“If intellect is welcome anywhere in the other world, it is in hell, not heaven.”
“His voice seemed to say like the river, ‘Why hurry? Eternity is long; the ocean can wait,’” Helen Keller marveled upon meeting Mark Twain. Indeed, while Twain may be America’s most celebrated humorist, underpinning — and fueling — his remarkable wit was unparalleled insight into the human condition, a kind of profound philosophical prism through which his comedic genius was bent. That gift of Twain’s comes to life with astounding eloquence and elegance in this passage from Autobiography of Mark Twain: The Complete and Authoritative Edition, Volume 1 (UK; public library), in which he turns a cautious eye towards the relationship between human morality and the intellect, wincing at our anthropocentric sense of entitlement — something all the more tragically palpable a century later, amidst environmental degradation, overpopulation, and economic collapse. Twain writes:
We have no respectworthy evidence that the human being has morals. He is himself the only witness. Persons who do not know him value his testimony. They think he is not shallow and vain because he so despises the peacock for possessing these qualities. They are deceived into not regarding him as a beast and a brute, because he uses these terms to disapprovingly describe qualities which he possesses, yet which are not possessed by any creature but himself. On his verbal testimony they take him for every creditable thing which he particularly isn’t, and (intentionally?) refrain from examining the testimony of his acts. It is the safest way, but man did not invent it, it was the polecat. From the beginning of time the polecats have quite honestly and naively regarded themselves as representing in the animal kingdom what the rose represents in the vegetable kingdom. This is because they do not examine.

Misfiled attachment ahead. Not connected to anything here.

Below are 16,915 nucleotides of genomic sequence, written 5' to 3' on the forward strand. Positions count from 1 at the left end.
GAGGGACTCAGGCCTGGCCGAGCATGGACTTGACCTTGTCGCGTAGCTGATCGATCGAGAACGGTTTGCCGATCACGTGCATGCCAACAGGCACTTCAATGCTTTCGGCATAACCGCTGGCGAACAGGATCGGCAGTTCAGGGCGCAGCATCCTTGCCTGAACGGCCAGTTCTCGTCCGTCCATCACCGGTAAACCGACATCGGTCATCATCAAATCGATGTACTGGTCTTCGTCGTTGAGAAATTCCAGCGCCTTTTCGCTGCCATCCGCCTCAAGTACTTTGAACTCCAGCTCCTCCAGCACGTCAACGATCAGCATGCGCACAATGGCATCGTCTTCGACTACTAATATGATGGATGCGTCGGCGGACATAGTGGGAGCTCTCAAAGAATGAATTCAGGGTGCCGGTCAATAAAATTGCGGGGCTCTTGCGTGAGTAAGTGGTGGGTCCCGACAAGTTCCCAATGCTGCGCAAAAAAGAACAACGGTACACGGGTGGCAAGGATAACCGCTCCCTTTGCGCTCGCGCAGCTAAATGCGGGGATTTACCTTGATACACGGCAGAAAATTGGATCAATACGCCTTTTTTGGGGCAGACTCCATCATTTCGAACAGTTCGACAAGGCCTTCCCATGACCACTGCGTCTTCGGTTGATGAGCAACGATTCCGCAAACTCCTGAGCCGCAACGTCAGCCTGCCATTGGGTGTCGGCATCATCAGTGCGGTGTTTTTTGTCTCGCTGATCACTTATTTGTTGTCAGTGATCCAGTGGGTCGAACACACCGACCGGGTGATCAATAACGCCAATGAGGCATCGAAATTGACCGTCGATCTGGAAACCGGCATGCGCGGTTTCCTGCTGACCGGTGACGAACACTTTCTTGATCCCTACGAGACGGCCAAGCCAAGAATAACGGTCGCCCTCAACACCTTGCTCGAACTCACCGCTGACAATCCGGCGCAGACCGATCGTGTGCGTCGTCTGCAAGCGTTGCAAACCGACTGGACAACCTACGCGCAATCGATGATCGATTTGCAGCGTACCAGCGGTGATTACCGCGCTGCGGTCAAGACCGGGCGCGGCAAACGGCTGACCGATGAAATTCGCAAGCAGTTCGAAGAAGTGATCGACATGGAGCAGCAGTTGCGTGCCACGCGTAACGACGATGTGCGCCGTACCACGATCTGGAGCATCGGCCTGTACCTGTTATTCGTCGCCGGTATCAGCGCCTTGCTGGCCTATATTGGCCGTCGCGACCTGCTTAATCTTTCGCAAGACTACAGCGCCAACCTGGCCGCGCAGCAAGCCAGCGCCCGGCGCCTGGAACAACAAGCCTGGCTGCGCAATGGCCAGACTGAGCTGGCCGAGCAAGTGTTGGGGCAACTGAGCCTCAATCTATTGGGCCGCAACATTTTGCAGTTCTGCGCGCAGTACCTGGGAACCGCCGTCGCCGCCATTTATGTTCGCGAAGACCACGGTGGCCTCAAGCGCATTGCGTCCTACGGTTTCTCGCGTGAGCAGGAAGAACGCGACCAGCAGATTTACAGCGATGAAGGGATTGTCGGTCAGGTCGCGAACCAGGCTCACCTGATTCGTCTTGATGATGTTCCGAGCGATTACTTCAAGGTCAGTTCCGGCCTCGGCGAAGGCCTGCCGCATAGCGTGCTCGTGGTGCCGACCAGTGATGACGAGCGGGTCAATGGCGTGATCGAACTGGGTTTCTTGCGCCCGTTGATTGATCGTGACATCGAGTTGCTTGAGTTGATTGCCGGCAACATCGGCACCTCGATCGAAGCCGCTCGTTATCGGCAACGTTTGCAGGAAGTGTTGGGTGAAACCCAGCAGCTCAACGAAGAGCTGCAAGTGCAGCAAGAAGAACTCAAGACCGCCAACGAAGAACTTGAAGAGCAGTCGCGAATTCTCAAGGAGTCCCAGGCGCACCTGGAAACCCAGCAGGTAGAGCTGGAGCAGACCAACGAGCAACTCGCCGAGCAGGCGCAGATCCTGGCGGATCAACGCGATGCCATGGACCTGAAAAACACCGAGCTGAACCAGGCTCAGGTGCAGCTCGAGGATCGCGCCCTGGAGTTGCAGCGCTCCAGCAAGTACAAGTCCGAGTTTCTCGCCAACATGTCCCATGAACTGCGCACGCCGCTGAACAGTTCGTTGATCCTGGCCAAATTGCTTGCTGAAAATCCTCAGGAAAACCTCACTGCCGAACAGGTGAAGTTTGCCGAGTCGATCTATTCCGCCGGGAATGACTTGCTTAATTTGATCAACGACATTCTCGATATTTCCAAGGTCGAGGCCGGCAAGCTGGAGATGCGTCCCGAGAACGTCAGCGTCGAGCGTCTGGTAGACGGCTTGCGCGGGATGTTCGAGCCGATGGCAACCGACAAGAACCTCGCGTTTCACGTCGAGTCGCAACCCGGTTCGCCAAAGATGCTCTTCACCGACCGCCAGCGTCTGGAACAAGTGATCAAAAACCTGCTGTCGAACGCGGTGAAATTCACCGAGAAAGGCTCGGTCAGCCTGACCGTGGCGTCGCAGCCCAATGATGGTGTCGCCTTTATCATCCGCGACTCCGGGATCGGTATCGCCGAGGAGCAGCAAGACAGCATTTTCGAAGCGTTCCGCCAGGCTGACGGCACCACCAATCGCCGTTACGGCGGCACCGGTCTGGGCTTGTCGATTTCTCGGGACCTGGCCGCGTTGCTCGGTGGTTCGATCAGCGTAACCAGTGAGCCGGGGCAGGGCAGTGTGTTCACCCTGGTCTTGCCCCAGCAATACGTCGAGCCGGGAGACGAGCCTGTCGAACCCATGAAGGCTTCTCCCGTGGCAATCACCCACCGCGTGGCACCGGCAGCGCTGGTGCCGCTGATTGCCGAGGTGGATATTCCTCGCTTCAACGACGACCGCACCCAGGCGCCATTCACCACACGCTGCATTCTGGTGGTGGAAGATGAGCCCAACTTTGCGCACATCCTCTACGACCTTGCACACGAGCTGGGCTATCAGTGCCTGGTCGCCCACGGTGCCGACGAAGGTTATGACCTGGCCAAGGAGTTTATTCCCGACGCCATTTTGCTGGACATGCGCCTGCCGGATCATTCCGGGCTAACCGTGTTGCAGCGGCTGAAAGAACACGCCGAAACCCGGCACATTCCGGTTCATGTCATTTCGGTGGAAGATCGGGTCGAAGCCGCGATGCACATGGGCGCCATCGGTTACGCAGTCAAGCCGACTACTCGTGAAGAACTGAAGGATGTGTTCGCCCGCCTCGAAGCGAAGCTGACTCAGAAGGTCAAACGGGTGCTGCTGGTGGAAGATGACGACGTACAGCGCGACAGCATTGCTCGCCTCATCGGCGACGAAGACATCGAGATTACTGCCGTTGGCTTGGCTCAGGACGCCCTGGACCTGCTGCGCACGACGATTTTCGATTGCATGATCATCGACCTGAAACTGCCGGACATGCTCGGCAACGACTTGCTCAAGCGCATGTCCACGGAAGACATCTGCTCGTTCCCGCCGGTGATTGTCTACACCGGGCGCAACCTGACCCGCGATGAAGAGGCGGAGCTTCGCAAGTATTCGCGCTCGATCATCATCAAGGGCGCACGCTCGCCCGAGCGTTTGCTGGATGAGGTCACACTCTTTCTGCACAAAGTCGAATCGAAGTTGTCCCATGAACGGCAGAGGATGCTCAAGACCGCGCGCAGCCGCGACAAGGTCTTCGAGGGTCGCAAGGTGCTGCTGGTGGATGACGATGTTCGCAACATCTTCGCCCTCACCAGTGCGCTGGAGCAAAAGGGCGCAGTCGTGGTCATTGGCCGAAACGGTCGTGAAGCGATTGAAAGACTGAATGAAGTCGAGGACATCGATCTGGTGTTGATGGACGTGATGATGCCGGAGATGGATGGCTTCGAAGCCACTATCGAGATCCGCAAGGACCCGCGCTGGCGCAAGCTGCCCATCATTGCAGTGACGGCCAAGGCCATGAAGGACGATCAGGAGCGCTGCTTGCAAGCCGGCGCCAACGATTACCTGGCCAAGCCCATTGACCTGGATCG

However, moralless man, bloody and atrocious man, is high above the other animals in his one great and shining gift — intellectuality. It took him ages and ages to demonstrate the full magnitude and majesty of his gift, but he has accomplished it at last. For ages it was a mean animal indeed that was not vastly his superior in certain splendid faculties. In the beginning he had nothing but the puny strength of his unweaponed hands to protect his life with, and he was as helpless as a rabbit when the lion, the tiger, the elephant, the mastodon and the other mighty beasts came against him; in endurance he was far inferior to the other creatures; in fleetness on the land there was hardly an animal in the whole list that couldn’t shame him; in fleetness in the water every fish could excel him; his eyesight was a sarcasm: for seeing minute things it was blindness as compared to the eyesight of the insects, and the condor could see a sheep further than he could see a hotel. But by the ingenuities of his intellect he has equipped himself with all these gifts artificially and has made them unapproachably effective. His locomotive can outstrip all birds and beasts in speed and beat them all in endurance; there are no eyes in the animal world that can compete with his microscope and his telescope; the strength of the tiger and the elephant is weakness, compared with the force which he carries in his mile-range terrible gun. In the beginning he was given ‘dominion’ over the animal creation — a very handsome present, but it was mere words and represented a non-existent sovereignty. But he has turned it into an existent sovereignty, himself, and is master, of late. In physical talents he was a pauper when he started; by grace of his intellect he is incomparably the richest of all the animals now. But he is still a pauper in morals — incomparably the poorest of the creatures in that respect. The gods value morals alone; they have paid no compliments to intellect, nor offered it a single reward. If intellect is welcome anywhere in the other world, it is in hell, not heaven.
In the century since, philosopher Thomas Nagel has spoken to the importance of intellectual humility in understanding our place in the universe, behavioral economist Dan Ariely has put Twain’s insight to the test in the lab, demonstrating the positive correlation between creative intelligence and immorality, and Albert Einstein, Anne Lamott, and Steve Jobs have all made passionate cases for intuition over the intellect.
But perhaps it was philosopher Bertrand Russell who had it right in balancing the intellectual and the moral with his simple, timelessly wise words: “Love is wise, hatred is foolish.”